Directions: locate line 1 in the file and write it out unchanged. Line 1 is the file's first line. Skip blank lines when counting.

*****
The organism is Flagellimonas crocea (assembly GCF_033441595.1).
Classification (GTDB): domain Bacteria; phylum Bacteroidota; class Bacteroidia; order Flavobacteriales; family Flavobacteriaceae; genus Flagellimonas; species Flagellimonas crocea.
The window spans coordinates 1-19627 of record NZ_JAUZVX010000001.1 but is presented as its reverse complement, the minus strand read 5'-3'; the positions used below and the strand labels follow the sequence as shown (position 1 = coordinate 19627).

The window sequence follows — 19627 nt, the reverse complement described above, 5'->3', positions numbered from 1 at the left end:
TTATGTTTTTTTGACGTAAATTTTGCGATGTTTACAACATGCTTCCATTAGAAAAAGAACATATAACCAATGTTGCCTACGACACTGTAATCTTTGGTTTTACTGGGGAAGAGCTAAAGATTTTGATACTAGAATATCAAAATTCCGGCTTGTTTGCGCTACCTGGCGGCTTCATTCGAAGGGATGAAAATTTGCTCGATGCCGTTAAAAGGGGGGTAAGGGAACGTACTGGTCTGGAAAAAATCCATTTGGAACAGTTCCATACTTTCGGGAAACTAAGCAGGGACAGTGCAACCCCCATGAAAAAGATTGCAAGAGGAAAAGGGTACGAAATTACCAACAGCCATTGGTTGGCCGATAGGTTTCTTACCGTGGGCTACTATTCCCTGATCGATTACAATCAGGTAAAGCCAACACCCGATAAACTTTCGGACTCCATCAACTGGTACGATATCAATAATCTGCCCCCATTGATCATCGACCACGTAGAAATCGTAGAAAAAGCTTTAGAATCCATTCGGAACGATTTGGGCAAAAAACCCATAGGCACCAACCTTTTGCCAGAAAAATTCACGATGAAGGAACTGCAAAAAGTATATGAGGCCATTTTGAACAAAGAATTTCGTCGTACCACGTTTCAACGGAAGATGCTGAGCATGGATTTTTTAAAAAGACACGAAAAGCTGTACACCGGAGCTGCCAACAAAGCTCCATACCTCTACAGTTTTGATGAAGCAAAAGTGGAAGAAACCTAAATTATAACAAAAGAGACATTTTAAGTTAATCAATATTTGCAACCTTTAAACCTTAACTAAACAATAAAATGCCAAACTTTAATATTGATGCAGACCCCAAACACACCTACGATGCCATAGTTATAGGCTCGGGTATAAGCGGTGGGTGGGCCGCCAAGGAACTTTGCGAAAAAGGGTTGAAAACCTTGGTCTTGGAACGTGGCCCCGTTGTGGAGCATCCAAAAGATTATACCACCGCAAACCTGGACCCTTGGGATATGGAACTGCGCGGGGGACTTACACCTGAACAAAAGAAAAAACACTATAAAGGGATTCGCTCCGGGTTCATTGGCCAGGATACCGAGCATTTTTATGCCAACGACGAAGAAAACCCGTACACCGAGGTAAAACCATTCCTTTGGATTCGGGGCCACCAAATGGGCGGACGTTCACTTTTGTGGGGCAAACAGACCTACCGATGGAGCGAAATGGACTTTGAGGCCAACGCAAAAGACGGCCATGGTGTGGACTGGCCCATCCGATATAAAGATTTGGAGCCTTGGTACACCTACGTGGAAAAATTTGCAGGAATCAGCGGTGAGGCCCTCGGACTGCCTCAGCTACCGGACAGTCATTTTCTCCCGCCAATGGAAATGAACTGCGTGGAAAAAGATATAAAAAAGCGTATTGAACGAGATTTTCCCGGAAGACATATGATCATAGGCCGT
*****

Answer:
The organism is Flagellimonas crocea (assembly GCF_033441595.1).